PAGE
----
Supreme Court of Pakistan has taken a notice of the declining standards of higher education in the country. In a bid to reform the education sector, the Court has started from the ‘home’ ground, the institutions of legal education in the country, which are a small but significant part of state university education, suffering from a severe crisis of governance.
As the proverbial fish rots from the head, the crisis of governance in state universities stems from the appointment of Vice Chancellor (VC), the principal academic and executive head of the university. In 2017, twenty one universities in the country were reported to be working, without regular VCs. The situation is no different even today, with dozens of universities in the country are without regular VCs. They are being run by acting VCs, lingering on short term extensions, with dwindling ownership of university affairs.
Rather than being a merit based competition between high profile academics, the appointments of VCs by the federal and provincial governments through search committees have been arena for faction fighting, involving strong men from bureaucracy and politics, who field their own candidates for their private gains. This tug of war in higher education sector, leading to wasteful litigation is deterring serious candidates from applying for the leadership positions in the state universities.
The snags in the appointments of suitable candidates on the position of VCs, negatively affect the entire system of education and management of university. There is slackening of internal control mechanism, which leaves the door open for the autocratic management and financial corruption in the universities. There is no participatory system of planning and setting of strategic goals engaging the teachers at the universities. The records of the meetings of statutory bodies like Senate, Syndicate or Board of Governors, are treated like classified information, which are kept away from the staff of the universities.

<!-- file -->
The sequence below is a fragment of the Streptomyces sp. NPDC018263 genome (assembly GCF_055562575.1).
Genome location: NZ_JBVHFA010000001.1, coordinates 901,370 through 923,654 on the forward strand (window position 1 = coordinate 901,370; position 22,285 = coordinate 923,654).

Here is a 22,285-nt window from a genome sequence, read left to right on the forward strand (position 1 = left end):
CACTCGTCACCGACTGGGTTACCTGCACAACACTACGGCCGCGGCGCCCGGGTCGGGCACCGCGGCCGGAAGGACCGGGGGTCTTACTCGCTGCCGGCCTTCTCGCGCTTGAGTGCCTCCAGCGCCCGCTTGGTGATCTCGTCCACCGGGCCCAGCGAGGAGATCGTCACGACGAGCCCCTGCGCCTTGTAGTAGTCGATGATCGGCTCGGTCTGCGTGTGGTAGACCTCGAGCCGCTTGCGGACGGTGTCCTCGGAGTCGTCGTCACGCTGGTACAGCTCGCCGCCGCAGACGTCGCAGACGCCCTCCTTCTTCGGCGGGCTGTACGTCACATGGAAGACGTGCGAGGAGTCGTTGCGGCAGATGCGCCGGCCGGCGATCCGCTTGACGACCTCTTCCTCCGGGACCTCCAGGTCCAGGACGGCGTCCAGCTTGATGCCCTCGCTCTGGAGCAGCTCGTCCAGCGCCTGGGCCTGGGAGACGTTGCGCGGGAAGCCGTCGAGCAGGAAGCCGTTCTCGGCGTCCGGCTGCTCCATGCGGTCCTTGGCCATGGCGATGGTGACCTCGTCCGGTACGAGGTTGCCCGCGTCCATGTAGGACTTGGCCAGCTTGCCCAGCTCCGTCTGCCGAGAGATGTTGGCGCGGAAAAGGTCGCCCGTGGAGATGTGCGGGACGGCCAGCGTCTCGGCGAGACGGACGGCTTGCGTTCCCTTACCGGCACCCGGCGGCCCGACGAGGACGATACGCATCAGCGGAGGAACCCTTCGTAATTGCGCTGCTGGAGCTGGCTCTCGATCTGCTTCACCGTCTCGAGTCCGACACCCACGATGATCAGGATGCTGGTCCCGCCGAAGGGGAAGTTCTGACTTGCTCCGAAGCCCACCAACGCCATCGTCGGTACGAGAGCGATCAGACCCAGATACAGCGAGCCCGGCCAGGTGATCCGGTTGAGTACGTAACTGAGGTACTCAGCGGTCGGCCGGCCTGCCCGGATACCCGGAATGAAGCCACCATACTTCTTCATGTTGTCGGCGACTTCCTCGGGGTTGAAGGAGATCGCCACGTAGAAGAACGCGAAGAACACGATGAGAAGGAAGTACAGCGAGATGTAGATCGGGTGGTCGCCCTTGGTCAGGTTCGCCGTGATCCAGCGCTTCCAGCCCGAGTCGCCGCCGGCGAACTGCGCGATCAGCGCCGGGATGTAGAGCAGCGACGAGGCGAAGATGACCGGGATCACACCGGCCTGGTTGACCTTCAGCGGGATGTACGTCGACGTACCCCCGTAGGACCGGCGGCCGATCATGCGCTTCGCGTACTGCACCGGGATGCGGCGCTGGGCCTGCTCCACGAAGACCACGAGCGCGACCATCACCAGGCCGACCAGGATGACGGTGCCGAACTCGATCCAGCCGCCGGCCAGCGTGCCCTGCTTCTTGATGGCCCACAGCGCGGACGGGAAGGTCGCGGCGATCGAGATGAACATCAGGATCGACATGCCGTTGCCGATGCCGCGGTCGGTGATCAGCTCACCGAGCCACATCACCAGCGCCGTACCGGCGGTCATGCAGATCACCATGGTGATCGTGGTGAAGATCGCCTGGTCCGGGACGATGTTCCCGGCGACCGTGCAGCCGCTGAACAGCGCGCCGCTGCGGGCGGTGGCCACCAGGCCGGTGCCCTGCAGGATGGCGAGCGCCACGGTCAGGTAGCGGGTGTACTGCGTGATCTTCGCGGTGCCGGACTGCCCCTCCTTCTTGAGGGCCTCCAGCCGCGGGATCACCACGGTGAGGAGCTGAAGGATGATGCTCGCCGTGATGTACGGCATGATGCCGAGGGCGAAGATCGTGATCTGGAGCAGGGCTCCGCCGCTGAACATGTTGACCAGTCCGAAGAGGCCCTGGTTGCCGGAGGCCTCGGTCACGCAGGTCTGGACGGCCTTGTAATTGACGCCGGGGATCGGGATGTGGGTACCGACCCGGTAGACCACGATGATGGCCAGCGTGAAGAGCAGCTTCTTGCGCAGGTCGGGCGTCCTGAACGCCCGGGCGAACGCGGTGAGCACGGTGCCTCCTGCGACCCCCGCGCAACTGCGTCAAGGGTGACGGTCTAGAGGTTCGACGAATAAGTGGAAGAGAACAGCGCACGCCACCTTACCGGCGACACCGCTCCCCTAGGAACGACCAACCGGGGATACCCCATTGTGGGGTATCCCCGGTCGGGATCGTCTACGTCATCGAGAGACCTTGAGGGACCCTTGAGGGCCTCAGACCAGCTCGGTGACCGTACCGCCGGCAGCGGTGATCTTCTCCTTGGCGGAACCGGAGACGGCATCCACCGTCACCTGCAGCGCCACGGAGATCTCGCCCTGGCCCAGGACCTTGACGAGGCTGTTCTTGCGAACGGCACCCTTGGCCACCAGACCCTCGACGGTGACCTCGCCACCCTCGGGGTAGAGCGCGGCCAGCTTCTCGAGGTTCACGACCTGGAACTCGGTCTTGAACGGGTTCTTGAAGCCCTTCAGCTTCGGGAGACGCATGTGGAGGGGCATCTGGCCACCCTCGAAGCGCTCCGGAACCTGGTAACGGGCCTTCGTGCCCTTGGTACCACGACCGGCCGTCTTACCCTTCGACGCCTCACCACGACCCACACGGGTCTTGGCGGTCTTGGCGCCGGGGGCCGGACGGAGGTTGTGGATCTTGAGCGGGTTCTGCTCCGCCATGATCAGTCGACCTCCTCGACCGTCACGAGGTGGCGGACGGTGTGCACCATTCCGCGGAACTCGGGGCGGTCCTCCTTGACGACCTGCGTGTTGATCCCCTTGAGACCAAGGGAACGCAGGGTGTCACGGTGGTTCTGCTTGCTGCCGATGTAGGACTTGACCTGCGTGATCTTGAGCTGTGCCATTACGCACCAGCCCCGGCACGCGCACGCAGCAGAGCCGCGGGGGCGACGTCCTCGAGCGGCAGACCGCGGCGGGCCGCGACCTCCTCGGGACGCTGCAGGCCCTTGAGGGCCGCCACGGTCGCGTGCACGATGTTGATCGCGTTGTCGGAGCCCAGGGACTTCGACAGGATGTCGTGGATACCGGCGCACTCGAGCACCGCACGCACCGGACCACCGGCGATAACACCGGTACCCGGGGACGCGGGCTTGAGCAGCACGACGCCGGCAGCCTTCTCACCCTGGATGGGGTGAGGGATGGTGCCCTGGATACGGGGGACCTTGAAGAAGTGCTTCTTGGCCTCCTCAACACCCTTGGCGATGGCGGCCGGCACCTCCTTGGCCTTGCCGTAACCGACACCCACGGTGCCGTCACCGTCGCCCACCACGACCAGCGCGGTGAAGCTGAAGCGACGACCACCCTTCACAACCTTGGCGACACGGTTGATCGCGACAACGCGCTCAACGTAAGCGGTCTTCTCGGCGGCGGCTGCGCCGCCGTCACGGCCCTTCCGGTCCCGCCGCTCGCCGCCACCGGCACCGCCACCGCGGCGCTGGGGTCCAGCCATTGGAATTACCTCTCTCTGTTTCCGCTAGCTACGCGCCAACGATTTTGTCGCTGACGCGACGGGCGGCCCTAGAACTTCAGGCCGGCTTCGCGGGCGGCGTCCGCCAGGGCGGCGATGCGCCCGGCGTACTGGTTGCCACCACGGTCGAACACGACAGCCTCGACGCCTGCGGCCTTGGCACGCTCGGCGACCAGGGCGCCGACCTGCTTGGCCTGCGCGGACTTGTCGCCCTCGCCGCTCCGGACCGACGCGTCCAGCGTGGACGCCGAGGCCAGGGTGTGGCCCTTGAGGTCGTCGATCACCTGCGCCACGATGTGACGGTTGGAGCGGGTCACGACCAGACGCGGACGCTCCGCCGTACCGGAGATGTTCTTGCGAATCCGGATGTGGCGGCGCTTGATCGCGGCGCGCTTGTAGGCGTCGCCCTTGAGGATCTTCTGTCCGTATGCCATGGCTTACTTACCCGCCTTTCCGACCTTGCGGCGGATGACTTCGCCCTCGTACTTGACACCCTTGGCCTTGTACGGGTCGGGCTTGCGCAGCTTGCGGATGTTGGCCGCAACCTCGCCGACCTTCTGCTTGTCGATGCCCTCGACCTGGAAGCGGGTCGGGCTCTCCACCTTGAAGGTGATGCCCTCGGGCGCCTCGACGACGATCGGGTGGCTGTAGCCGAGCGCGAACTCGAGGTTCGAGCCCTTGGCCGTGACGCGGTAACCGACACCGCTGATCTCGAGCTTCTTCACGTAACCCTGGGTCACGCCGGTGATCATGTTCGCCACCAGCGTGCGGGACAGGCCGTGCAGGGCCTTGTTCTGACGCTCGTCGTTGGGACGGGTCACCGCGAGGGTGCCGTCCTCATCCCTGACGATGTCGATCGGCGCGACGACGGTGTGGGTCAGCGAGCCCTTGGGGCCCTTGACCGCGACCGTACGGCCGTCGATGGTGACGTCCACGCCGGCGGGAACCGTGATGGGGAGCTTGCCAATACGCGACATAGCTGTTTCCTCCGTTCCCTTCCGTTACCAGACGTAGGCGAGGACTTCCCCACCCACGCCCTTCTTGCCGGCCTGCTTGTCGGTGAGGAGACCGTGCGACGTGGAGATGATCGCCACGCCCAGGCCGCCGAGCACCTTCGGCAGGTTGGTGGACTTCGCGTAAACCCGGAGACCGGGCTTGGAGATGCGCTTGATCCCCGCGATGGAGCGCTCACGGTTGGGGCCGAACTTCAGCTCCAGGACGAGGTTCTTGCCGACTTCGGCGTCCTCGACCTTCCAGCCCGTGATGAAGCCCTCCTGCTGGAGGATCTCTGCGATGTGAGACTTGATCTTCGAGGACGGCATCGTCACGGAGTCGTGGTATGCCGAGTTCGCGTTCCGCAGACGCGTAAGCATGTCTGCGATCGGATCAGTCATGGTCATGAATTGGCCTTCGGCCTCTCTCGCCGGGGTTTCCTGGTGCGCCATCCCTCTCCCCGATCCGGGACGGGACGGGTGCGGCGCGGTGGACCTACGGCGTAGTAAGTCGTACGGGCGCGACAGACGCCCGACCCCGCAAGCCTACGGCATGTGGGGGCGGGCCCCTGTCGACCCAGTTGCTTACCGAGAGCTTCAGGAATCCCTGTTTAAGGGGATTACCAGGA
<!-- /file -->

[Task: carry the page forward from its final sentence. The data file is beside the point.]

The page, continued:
The student unrest in the state universities which often gets spirally out of control is one of the dire consequences of the lack of effective command and control system, headed by a regular VC. Catching news headlines in the media, the student unrest is usually followed by a police action, in which rioting students are arrested. Few days later, a compromise reaches between the university and the district administration, and the students are released back to the university. The vicious cycle stops and resumes with the next generation of disgruntled students. No long term studies have been conducted to understand and address the problem. Policing of student affairs and suppression of their legitimate demands, such as rise in tuition fees, is an easy way out, with disastrous repercussions for the governance of universities in Pakistan.
Despite education being enshrined in the constitution as a public good, state universities in Pakistan have already begun raising their user charges and tuition fees to such an extent that the proportion of self-generated funds in total expenditure had risen from 26 per cent in 1992-1993 to 49 percent in 2000-01. The formation of Higher Education Commission (HEC) in 2002 has accelerated the trend of privatization of higher education, despite phenomenal increase in higher education budgetary allocations in the last decade.
It is high time that HEC should try and bridge the class divide, by capping the cost of higher education in state and private sector universities, and allocate more financial assistance to students in the Pakistani universities. Otherwise, Pakistani universities, risk closing the doors of education to students from the working class backgrounds.
The very purpose of revamping the former University Grants Commission (UGC) to form HEC was to claim Pakistan’s share in the global higher education, by making Pakistani universities competitive and attractive to foreign students. Without being able to draw out any foreign students, however, on the contrary, the HEC has given away, the millions of dollars and pounds of hard earned foreign exchange, to the European and American universities, by providing funding for Pakistani students sent for higher education overseas.
It might have been necessary to produce high quality PhDs by training them overseas, to give impetus to developing knowledge economy of Pakistan. However, after a decade of investments in training youth in higher education, it is high time to absorb the trained human resource for a radical transformation of the academic standards of Pakistani universities. The pronounced failure to productively utilize the highly trained human resource, educated at a great expense to national exchequer, is indicated by the protests of fresh PhD, right at the door steps of HEC, who were denied jobs in state universities.